We drove three hours from San Francisco through the rolling, desolate golden hills speckled with black cows and almond tree farms to Mariposa, which is located in the foothills of Yosemite National Park. I woke up every day to a woodpecker arriving to work in the morning and ended most of my days watching the Sierras mountains glow a brilliant bright pink for only just a few moments before fading into the night. I watched the moon often and for once, I almost began to grasp space—when you can see every star in the sky, you start to see all of the constellations you see and read about in books and science museums. I taught myself how to play the banjo and I got pretty good at a song called “Down the Road” in both warm licks and hot licks. I wrote a song for my husband on my ukulele and named it simply “Mariposa.”
I collected burrs on my pants, and went on day hikes with a cat named Sheriff. I only saw four tarantulas and successfully avoided a gigantic tarantula-eating spider wasp. I often chased Banjo the puppy – who is affectionately named after my new banjo, both adopted on the same day – through the bushes to retrieve many articles of clothing and taught him how to “touch” and give high-fives. I threw watermelons into the air above crazed and excited chickens, just to watch them explode and the chickens lose their mind over their favorite snack.
I went on night hikes under the immense California sky and laid in the dry grass giggling endlessly at the sound of silence and the zipper of a jacket with a new friend, somebody who was a stranger just a couple of hours before. I learned and laughed at West Coast lingo like “pud” and “chronic,” and I entertained others with mine. I drank and slipped in and out of sleep until 3am on a couch with twelve new friends around a fire while taking turns baking pizzas and passing around a guitar to sing old and new country songs. I drew pictures of sticks and leaves, and I wrote every day in letters, postcards and in a journal I bound myself in an old book called The Outdoor Girls at Ocean View, which is a bit ironic given my relatively landlocked situation.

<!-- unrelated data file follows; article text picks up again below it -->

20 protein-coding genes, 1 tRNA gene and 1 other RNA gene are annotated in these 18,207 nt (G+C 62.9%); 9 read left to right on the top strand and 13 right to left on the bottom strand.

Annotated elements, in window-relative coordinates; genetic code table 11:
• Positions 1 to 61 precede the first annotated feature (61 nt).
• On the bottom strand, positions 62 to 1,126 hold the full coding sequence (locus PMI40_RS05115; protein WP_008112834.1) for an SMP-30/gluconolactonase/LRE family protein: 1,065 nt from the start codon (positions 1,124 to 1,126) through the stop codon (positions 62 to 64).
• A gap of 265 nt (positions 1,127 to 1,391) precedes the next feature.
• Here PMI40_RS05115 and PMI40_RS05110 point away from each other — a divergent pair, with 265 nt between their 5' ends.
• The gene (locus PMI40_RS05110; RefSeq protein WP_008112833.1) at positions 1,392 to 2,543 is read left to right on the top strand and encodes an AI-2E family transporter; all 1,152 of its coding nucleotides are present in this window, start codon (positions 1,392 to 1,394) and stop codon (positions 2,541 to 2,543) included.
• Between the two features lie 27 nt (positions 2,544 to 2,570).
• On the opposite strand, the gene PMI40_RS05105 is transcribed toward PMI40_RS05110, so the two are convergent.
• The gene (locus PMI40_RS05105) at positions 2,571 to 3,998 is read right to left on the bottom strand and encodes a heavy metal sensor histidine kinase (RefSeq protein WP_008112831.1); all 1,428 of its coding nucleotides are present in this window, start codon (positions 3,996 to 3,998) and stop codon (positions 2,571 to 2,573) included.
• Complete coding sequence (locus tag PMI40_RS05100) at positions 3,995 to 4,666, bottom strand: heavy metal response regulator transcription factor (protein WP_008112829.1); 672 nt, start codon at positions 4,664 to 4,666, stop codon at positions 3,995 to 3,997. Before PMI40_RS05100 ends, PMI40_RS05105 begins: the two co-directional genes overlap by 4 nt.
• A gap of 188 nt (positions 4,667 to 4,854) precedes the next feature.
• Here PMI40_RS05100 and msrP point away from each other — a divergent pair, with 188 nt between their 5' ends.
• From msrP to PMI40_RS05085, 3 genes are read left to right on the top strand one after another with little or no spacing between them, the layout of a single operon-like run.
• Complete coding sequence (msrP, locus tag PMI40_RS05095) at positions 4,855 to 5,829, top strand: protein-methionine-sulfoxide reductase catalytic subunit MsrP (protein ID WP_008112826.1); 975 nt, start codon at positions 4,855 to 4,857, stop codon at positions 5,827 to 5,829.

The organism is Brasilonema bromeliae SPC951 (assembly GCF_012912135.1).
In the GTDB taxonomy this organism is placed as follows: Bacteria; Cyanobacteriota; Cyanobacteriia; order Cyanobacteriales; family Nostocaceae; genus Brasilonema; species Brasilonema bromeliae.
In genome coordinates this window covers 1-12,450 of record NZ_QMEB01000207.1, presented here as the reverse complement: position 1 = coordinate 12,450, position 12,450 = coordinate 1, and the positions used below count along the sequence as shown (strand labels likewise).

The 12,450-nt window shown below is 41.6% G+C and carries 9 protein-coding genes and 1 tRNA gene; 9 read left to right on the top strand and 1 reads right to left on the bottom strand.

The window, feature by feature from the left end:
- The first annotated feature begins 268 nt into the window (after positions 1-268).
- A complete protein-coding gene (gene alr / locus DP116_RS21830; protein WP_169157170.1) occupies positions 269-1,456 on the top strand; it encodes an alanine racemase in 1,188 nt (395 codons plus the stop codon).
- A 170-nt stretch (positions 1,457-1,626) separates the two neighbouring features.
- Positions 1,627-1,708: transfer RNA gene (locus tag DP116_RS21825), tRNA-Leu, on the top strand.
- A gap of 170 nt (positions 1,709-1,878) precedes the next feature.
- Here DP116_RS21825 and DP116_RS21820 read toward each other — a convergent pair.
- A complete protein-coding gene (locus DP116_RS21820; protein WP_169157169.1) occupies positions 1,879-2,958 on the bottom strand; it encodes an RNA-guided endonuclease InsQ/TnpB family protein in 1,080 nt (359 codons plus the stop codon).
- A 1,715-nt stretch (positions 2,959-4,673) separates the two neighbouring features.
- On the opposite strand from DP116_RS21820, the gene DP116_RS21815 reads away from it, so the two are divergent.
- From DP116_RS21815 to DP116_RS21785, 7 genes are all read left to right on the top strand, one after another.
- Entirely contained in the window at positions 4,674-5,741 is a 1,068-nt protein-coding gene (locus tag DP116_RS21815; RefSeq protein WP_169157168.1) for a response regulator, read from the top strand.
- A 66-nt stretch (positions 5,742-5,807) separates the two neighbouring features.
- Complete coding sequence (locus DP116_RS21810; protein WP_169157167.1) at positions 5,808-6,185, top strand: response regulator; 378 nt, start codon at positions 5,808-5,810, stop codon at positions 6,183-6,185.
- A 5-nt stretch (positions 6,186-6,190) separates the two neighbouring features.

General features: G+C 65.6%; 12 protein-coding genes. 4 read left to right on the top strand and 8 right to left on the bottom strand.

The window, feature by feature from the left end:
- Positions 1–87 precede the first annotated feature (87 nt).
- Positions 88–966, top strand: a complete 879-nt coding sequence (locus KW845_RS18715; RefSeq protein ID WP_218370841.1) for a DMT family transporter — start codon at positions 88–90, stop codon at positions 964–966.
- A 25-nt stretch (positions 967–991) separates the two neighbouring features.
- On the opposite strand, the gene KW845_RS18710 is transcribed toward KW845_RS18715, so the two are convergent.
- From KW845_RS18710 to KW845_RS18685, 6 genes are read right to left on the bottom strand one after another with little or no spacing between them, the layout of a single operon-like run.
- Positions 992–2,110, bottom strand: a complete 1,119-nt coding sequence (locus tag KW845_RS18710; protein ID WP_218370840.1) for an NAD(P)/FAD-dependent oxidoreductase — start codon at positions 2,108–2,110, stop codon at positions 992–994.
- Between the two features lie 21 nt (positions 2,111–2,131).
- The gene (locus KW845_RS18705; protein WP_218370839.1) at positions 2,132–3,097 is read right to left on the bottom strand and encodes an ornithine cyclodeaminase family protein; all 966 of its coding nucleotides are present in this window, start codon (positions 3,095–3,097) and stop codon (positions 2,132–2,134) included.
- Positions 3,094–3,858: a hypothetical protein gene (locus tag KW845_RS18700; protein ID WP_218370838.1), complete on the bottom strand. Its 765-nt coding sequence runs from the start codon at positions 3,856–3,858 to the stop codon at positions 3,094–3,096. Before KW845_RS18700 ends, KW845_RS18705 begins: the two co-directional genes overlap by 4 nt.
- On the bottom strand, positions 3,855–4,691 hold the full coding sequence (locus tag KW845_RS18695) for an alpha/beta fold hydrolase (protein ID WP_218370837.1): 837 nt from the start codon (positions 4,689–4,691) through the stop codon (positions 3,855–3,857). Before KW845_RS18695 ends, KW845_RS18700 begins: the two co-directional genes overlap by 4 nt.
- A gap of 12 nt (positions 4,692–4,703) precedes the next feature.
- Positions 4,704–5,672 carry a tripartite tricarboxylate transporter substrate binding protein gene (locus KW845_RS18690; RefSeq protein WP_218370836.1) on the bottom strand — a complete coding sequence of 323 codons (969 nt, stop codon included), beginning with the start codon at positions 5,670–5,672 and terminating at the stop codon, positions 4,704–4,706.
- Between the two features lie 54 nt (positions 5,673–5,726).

I reminded myself every day to “have a good day, that’s what it’s for”—a sentiment shared with me during an interview for a project just before I left and hasn’t left me since. I smiled at the thought of my husband and good friends back home often, and I longed to be reunited with my furry cats and sleepy dog. I visited a place on the way to the dump that was both an SPCA and a thrift store—which is, for all that know me, basically a dream come true. I hung out at the bluegrass dive bar in town where I learned the “Double Rainbow guy” is regular (yes, apparently I was in the same place where the video was created) and snapped a photo of him taking a selfie in a toga on Halloween, while I was dressed as Smokey the Bear.
I flushed the toilet as infrequently as possible and for the first time felt the full gravity and worry one feels living in an area ravaged by a seemingly never ending drought. I watched moss spread across rocks and green grasses emerge from the thirsty ground right before my eyes just moments after the first rain in many, many months. I learned to appreciate and celebrate rain, and I also learned that fires aren’t so bad either. I ran my fingers along the edges of ancient Native American grinding holes and I ate a sandwich next to even more while basking in the white glow of El Capitan above me.
I slept in a house – twice-burned in forest fires – on one of the few private properties within Yosemite National Park and which once belonged to Theodore Solomons (explorer and early member of the Sierra Club) and more recently, Shirley Sargent – a Yosemite historian whose books proudly grace the shelves in the park’s gift shops.
I collected pine cones and cow teeth and reindeer moss. I learned about the trees and the people and that I do have a fear of heights. I drove a pickup truck to the tune of skipping compact discs that slipped and stalled on dark, leaf-covered country dirt roads and hills, and barrelled it through the mysterious dense fog that blanketed Mariposa in my final days there.
These are the things I will remember the most.